is one of them. This word is
emphasized on the sound track. Though we are told
that marijuana is not like other forms of "dope," the
association is established.
Harry Anslinger was the first U.S. Commissioner of
Narcotics, a position he held for 32 years; and was
U.S. Representative on the United Nations
Commission on Narcotic Drugs. In his book "The Murderers,"
he wrote about his campaign against
marijuana: "By 1937, under my direction, the bureau
launched two important steps: first, a legislative plan
to seek from Congress a new law that would place
marihuana and its distribution directly
under federal control. Secondly, on radio and at
major forums...I told of this evil weed of the fields
and riverbeds and roadsides. I wrote articles for
magazines; our agents gave hundreds of lectures to
parents, educators, social and civic leaders. In
network broadcasts I reported on the growing list of
crime, including murder and rape."
One of the articles Harry Anslinger wrote appeared
in the July 1937 issue of "The American Magazine"
titled "Marihuana--Assassin of Youth."
There are striking similarities between the content of this article and
the content of the movie Reefer Madness.
For example, from the article: "In 1931,
the marijuana file of the United States Narcotic
Bureau was less than two inches thick, while today
the reports crowd many large cabinets." Now
compare this to what appeared in the movie. Dr.
Carroll is with the government man who says:
"Let me show you something. In 1930,
the records on marijuana in the Washington office of the Narcotics
Division scarcely filled a small folder like this (less
than two inches thick). Today, they fill cabinets." The
camera shows us a wall lined with file cabinets.
In the book "Outsiders," Howard S. Becker
describes how the Federal Bureau of Narcotics
under Harry Anslinger created the marijuana
problem to cause the public to demand
A bill giving the federal government control
over marijuana was introduced in Congress by
representative Robert L. Doughton of North
Carolina, Chairman of the House Ways and
Means Committee. (40) On August 2, 1937,
Franklin Delano Roosevelt signed into law the
Marijuana Tax Act,
which became effective on October 1, 1937. (41)
The purpose of propaganda is to
direct public attention to certain "facts."
"The whole art consists in doing this so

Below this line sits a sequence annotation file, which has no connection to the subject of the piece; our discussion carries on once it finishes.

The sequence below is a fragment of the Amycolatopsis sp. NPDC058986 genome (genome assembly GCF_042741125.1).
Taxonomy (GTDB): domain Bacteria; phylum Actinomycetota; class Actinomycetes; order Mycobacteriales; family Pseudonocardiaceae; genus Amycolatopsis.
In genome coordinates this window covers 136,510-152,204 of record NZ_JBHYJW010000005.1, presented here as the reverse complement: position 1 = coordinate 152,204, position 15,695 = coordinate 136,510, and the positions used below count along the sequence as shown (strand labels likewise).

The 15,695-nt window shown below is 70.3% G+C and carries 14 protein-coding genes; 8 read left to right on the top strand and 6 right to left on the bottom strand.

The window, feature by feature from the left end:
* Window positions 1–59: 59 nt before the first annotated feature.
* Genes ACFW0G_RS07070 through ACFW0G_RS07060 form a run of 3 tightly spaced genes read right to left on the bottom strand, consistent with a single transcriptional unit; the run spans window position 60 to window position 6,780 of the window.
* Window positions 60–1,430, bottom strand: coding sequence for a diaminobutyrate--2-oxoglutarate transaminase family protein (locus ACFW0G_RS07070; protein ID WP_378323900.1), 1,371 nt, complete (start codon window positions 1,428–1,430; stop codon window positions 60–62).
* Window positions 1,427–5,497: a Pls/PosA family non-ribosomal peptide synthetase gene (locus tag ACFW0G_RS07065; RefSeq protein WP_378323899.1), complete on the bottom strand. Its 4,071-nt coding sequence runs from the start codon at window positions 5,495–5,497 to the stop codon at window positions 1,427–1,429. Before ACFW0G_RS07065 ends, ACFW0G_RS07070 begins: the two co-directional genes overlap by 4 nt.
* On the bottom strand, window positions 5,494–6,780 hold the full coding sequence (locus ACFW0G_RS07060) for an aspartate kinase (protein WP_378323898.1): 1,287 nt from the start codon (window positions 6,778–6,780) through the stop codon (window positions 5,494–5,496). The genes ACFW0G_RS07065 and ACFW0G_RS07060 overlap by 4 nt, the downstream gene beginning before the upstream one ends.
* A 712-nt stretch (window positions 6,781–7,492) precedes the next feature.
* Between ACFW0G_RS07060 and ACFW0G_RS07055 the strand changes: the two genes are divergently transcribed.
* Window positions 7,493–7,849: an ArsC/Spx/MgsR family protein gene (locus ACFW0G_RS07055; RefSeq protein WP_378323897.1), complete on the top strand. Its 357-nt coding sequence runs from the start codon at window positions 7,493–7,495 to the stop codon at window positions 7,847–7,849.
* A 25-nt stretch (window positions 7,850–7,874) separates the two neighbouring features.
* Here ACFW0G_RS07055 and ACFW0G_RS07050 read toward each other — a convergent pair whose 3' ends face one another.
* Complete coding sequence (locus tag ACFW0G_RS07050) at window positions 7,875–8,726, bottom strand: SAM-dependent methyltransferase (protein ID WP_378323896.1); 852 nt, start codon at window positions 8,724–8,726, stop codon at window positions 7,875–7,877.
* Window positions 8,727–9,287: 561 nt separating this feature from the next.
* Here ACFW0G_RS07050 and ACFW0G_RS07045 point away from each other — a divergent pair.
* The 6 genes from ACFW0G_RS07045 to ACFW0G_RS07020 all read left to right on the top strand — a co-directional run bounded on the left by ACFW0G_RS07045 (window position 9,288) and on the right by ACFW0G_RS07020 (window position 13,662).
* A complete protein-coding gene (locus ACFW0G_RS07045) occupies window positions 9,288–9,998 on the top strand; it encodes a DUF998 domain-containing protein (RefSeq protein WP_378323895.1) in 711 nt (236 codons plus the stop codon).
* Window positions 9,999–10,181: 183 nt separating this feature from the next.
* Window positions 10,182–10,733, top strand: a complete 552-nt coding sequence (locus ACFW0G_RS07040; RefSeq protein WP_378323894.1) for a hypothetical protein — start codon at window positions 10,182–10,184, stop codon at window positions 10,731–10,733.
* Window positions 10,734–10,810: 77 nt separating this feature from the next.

skillfully that everyone will be convinced that
the fact is real," writes Adolf Hitler in "Mein Kampf."
He describes the principles of
effective propaganda: it must repeat those
points over and over again until the public
believes it. To be effective, propaganda must
constantly short-circuit all thought and
decision. It must operate on the individual
subconsciously. (42) The principles behind
"The Big Lie" of propaganda
are the same principles of mind control, hypnotic
suggestion, mental programming: distraction
and repetition. With propaganda, distraction
draws attention away from information that is
true and directs attention to information that is
false. Repetition of the false information
imbeds it in your subconscious mind so that
acceptance of its truth becomes a conditioned
response. You accept this information as true
without thinking whenever it is presented to
There is a vast amount of misinformation about
marijuana, much of it originating in the 1930's
with the so-called "educational campaign," of
the Federal Bureau of Narcotics.
is not only meant to influence opinions and
attitudes but also to cause action. Government
propaganda 'suggests' that public opinion
demands what the government has already
decided to do. (43) The official reasons given
by the Federal Bureau of Narcotics for its
opposition to the use of marijuana shifted
completely during 1949-1950 from the claim
that use of marijuana led to crime and violence
to the claim that marijuana use led to heroin
use. (44) When questioned by Congressman
John Dingell of Michigan during testimony
before the House Ways and Means Committee
whether "the marijuana addict graduates into a
heroin, an opium, or a cocaine user,"
Commissioner Anslinger replied: "No, Sir; I
have not heard of a case of that kind." (45)
However, in 1955, Anslinger appeared before a
Senate subcommittee investigating the traffic
in illicit drugs and testified that marijuana leads
to heroin addiction. (46)
Congressional hearings in 1937,
Dr. C. W. Woodward, Legislative Counsel for the
American Medical Association, pointed out that
there was no competent primary evidence to
support the claims against marijuana, only
newspaper accounts about growing marijuana
addiction and that marijuana causes crime.
These "news" accounts were "planted" by the
Federal Bureau of Narcotics. Of seventeen
articles condemning marijuana that appeared
in popular magazines from July 1937 to June
1939, ten either acknowledged the help of the
Bureau in furnishing facts and figures or gave
evidence of having received help by using
facts and figures that had appeared in Bureau
publications or in testimony given during
Congressional hearings. An indication of the
people into demanding that something be done.
Bureau's influence in these articles is found in
repeated "atrocity" stories that were first
reported by the Bureau. (48) These same
stories appeared in "Reefer Madness."